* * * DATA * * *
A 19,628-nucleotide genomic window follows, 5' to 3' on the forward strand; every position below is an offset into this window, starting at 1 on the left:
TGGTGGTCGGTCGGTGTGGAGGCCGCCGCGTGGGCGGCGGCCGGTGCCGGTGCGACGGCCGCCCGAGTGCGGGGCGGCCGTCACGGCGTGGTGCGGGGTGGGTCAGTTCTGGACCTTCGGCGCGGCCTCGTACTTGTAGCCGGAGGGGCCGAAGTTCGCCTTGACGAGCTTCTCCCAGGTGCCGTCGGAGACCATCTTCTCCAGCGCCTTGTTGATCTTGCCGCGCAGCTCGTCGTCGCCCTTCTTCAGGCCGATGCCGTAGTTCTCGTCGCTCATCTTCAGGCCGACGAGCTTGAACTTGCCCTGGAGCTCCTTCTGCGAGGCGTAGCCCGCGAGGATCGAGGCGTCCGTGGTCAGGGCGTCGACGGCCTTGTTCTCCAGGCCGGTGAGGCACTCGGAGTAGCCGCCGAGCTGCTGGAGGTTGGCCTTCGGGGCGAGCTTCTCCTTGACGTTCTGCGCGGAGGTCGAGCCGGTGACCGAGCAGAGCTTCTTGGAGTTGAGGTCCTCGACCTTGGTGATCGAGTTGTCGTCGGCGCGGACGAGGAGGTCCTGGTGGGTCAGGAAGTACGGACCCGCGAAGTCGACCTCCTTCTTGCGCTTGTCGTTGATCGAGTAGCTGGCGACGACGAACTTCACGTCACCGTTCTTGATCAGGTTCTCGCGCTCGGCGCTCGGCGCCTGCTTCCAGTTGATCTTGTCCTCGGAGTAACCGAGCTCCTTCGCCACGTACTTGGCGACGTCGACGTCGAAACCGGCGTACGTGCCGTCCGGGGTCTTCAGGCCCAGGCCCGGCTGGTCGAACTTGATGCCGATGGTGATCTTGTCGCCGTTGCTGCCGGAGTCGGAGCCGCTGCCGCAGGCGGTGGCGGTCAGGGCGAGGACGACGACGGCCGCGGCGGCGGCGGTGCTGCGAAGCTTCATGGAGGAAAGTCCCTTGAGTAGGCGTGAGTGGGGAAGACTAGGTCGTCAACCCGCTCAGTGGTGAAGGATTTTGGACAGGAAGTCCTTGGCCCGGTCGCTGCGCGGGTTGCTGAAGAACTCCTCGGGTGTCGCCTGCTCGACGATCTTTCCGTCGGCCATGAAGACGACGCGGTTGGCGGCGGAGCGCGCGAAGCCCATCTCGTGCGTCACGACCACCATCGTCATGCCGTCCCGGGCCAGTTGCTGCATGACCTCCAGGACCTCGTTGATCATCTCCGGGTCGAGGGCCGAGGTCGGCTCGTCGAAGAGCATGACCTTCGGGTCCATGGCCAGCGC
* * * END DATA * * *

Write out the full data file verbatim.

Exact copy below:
A 19,628-nucleotide genomic window follows, 5' to 3' on the forward strand; every position below is an offset into this window, starting at 1 on the left:
TGGTGGTCGGTCGGTGTGGAGGCCGCCGCGTGGGCGGCGGCCGGTGCCGGTGCGACGGCCGCCCGAGTGCGGGGCGGCCGTCACGGCGTGGTGCGGGGTGGGTCAGTTCTGGACCTTCGGCGCGGCCTCGTACTTGTAGCCGGAGGGGCCGAAGTTCGCCTTGACGAGCTTCTCCCAGGTGCCGTCGGAGACCATCTTCTCCAGCGCCTTGTTGATCTTGCCGCGCAGCTCGTCGTCGCCCTTCTTCAGGCCGATGCCGTAGTTCTCGTCGCTCATCTTCAGGCCGACGAGCTTGAACTTGCCCTGGAGCTCCTTCTGCGAGGCGTAGCCCGCGAGGATCGAGGCGTCCGTGGTCAGGGCGTCGACGGCCTTGTTCTCCAGGCCGGTGAGGCACTCGGAGTAGCCGCCGAGCTGCTGGAGGTTGGCCTTCGGGGCGAGCTTCTCCTTGACGTTCTGCGCGGAGGTCGAGCCGGTGACCGAGCAGAGCTTCTTGGAGTTGAGGTCCTCGACCTTGGTGATCGAGTTGTCGTCGGCGCGGACGAGGAGGTCCTGGTGGGTCAGGAAGTACGGACCCGCGAAGTCGACCTCCTTCTTGCGCTTGTCGTTGATCGAGTAGCTGGCGACGACGAACTTCACGTCACCGTTCTTGATCAGGTTCTCGCGCTCGGCGCTCGGCGCCTGCTTCCAGTTGATCTTGTCCTCGGAGTAACCGAGCTCCTTCGCCACGTACTTGGCGACGTCGACGTCGAAACCGGCGTACGTGCCGTCCGGGGTCTTCAGGCCCAGGCCCGGCTGGTCGAACTTGATGCCGATGGTGATCTTGTCGCCGTTGCTGCCGGAGTCGGAGCCGCTGCCGCAGGCGGTGGCGGTCAGGGCGAGGACGACGACGGCCGCGGCGGCGGCGGTGCTGCGAAGCTTCATGGAGGAAAGTCCCTTGAGTAGGCGTGAGTGGGGAAGACTAGGTCGTCAACCCGCTCAGTGGTGAAGGATTTTGGACAGGAAGTCCTTGGCCCGGTCGCTGCGCGGGTTGCTGAAGAACTCCTCGGGTGTCGCCTGCTCGACGATCTTTCCGTCGGCCATGAAGACGACGCGGTTGGCGGCGGAGCGCGCGAAGCCCATCTCGTGCGTCACGACCACCATCGTCATGCCGTCCCGGGCCAGTTGCTGCATGACCTCCAGGACCTCGTTGATCATCTCCGGGTCGAGGGCCGAGGTCGGCTCGTCGAAGAGCATGACCTTCGGGTCCATGGCCAGCGC